Obesity in Schizophrenia

In the pre-antipsychotic era, Kraepelin noted that some patients with schizophrenia exhibited bizarre eating habits, and not uncommonly were obese. “The taking of food fluctuates from complete refusal to the greatest voracity. The body weight usually falls at first often to a considerable degree. . . . [L]ater, on the contrary we see the weight not infrequently rise quickly in the most extraordinary way, so that the patients in a short time acquire an uncommonly well-nourished turgid appearance” (Kraepelin 1919, p. 125).

It is worth noting that this tendency to weight loss during more active phases of the illness has been borne out by results from a recent meta-analysis of multiple antipsychotic drug trials, which noted that placebo-treated patients on average lost weight (Allison et al. 1999a). Nevertheless, there are a number of reasons that patients with schizophrenia might be prone to obesity, including the effect of symptoms such as paranoia and negative symptoms such as apathy and social withdrawal, which may independently contribute to schizophrenic patients’ lack of adherence to proper diet and their overall sedentary lifestyle (Davidson et al. 2001).

Moreover, the economic conditions of chronically mentally ill individuals also contribute to poor dietary habits. One theory about the major vector of the obesity epidemic in this country and abroad correlates obesity trends with the growth of the fast-food industry (Schlosser 2001). Fast food is an affordable option for those on limited budgets, yet unfortunately is often very high in saturated fat and total calories.

The Effects of Antipsychotic Medications on Weight

Antipsychotic medications have been the mainstay of treatment for schizophrenia for over half a century. A link between weight gain and treatment with chlorpromazine and other low-potency conventional antipsychotic agents, such as thioridazine, was noted in early studies of the metabolic effects of these agents. (Bernstein 1988; Rockwell et al. 1983). A recent study by Allison et al. (1999b) based on 1989 National Health Interview Survey data revealed that a significantly greater proportion of female patients with schizophrenia had BMI distributions in the overweight and obese spectrum compared with their counterparts in the general medical population, with a trend toward greater BMI seen among male schizophrenic patients.

This study is notable because the data are based on survey material collected in 1989, before the advent of the novel antipsychotic medications. Thus, the results of that survey reflect obesity in a population of schizophrenic patients medicated with conventional antipsychotic medications. In general, treatment with lower-potency conventional antipsychotics was associated with greater weight gain than treatment with higher-potency agents. Over 10 weeks of treatment with conventional agents, mean gains of 2.65 kg were seen with chlorpromazine and 3.19 kg with thioridazine, compared with only 1.1 kg with the high-potency agent haloperidol (Allison et al. 1999a). The pharmacology of obesity will be discussed later in this chapter, but the greater propensity for histamine H1 antagonism is thought to be the primary reason that lower-potency agents were associated with greater weight gain than higher-potency drugs such as haloperidol or fluphenazine. Since the late 1980s a number of novel antipsychotic medications have been developed and released for clinical use worldwide. Unlike typical antipsychotics, the novel agents clozapine, risperidone, olanzapine, quetiapine, and ziprasidone are weaker dopamine D2 antagonists, and therefore have very favorable extrapyramidal side-effect profiles compared with conventional antipsychotic agents.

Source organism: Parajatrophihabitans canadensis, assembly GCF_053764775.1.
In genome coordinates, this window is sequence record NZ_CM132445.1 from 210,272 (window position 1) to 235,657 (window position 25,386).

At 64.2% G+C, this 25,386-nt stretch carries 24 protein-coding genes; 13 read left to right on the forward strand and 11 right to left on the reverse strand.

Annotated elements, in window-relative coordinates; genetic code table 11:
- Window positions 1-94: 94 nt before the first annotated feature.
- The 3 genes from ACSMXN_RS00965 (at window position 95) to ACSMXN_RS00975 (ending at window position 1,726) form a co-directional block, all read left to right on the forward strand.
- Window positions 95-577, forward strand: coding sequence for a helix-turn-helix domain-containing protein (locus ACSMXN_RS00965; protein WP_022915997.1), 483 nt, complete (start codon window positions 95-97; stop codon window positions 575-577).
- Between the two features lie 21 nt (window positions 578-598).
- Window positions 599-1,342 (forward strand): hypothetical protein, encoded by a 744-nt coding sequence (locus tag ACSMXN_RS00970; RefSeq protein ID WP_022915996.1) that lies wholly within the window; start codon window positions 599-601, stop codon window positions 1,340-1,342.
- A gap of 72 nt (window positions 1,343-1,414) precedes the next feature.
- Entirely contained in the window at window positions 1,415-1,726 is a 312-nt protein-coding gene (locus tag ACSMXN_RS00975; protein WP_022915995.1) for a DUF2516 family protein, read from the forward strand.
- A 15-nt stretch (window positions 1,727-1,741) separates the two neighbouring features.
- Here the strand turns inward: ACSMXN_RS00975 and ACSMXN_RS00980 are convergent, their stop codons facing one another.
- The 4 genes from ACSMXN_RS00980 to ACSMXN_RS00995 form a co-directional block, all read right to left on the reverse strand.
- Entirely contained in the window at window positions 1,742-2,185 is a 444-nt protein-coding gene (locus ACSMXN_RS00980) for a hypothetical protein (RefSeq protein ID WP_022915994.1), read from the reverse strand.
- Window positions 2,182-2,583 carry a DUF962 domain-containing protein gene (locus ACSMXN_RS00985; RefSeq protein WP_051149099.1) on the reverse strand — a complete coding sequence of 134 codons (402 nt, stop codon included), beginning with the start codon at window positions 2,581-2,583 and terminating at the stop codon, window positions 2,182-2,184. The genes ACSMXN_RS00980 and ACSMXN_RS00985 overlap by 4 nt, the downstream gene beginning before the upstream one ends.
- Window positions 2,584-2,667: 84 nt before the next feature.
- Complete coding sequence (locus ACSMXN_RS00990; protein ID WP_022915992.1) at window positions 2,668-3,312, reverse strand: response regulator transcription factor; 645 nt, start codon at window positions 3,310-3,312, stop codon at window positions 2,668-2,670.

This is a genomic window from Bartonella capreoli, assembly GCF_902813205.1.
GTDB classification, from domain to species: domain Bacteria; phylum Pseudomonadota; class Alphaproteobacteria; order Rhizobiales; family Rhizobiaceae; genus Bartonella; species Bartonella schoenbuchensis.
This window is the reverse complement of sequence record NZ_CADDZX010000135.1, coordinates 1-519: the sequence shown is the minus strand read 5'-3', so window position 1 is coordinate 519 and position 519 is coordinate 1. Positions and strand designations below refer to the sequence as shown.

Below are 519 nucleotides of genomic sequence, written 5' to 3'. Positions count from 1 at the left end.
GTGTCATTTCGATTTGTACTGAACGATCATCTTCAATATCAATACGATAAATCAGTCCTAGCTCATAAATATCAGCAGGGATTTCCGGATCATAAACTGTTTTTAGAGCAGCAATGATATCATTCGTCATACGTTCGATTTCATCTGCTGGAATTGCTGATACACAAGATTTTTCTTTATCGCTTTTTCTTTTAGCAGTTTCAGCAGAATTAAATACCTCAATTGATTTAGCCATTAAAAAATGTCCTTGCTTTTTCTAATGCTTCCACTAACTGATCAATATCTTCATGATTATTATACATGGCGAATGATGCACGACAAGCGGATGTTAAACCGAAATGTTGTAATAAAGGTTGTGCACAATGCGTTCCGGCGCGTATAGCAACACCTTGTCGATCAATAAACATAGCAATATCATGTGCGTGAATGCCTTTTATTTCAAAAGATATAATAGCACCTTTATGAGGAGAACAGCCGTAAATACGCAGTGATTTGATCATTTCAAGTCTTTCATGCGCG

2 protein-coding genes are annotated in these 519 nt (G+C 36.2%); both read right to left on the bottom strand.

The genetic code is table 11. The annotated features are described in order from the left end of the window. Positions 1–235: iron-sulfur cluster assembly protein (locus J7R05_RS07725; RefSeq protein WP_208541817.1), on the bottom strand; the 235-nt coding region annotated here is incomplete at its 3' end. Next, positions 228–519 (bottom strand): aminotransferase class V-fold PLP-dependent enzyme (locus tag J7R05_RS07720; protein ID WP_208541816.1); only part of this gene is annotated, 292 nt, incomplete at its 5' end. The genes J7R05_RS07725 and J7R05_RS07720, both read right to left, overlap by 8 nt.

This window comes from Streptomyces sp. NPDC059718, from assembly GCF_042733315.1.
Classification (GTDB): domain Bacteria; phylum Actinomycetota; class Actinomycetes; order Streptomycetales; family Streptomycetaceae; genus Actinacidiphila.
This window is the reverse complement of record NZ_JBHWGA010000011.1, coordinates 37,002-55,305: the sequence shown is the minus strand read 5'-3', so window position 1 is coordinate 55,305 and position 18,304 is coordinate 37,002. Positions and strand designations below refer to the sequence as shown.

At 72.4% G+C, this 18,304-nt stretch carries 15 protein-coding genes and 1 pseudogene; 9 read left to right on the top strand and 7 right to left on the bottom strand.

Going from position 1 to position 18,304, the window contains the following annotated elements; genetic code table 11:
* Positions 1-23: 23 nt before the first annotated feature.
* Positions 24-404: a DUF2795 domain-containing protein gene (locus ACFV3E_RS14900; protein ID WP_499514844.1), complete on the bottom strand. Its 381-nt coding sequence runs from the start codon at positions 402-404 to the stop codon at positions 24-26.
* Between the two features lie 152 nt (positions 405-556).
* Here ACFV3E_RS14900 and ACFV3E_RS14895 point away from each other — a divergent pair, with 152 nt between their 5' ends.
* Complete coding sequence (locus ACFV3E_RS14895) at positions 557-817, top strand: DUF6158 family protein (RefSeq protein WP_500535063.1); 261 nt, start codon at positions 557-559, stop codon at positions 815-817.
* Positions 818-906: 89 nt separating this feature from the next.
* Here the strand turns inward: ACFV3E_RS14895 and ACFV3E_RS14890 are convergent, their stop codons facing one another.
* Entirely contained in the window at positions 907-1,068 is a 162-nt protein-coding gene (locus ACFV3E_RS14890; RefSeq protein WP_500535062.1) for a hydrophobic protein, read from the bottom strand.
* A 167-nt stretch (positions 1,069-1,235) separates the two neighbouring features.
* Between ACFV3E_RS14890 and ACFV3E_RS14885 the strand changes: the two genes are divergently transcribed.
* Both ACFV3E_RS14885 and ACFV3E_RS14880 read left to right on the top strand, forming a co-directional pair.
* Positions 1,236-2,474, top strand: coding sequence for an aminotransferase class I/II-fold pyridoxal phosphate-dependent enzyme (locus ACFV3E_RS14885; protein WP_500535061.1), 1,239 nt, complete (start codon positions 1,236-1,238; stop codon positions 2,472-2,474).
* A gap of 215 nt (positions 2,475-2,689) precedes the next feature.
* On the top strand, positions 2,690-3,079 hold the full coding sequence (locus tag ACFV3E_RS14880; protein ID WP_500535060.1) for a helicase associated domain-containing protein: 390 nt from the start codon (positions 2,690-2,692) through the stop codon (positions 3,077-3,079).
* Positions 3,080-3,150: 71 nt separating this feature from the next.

Unfortunately, some of the novel agents appear to have significant liabilities in terms of weight gain, especially compared with high-potency conventional drugs such as haloperidol. Wirshing and colleagues published a retrospective study of 122 clinical records of 92 outpatients involved in long-term clinical trials and found that clozapine therapy was associated with the most weight gain (6.9 ± 0.8 kg) among the novel antipsychotic medications examined (controlling for patient age and treatment duration), followed by olanzapine (6.8 ± 1.0 kg), risperidone (5.0 ± 0.6 kg), and the conventional agent haloperidol (3.7 ± 0.6 kg) (Wirshing et al. 1999). Allison and colleagues’ comprehensive meta-analysis of 81 clinical trials with data on antipsychotic-induced weight gain (Allison et al. 1999a) found that the dibenzodiazepine-derived novel antipsychotics clozapine and olanzapine demonstrated weight gain at 10 weeks of therapy exceeding even that seen with thioridazine (clozapine 4.45 kg, olanzapine 4.15 kg); lesser gains were seen with risperidone (2.1 kg) and ziprasidone (0.04 kg).

Ten-week data were not available for quetiapine. Long-term data with clozapine- and olanzapine-treated patients also document weight gain far in excess of that seen with the low-potency typical antipsychotics such as chlorpromazine or thioridazine, whereas risperidone and ziprasidone show lower weight gain propensities, and conflicting data exist regarding quetiapine. Mean increases reported during the first year of therapy are 5.3­6.3 kg for clozapine and 6.8­11.8 kg for olanzapine, with substantial proportions in each group gaining more than 20% of their initial body weight in this time frame (Bustillo et al. 1996; Henderson et al. 2000; Kinon et al. 2001; Nemeroff 1997).

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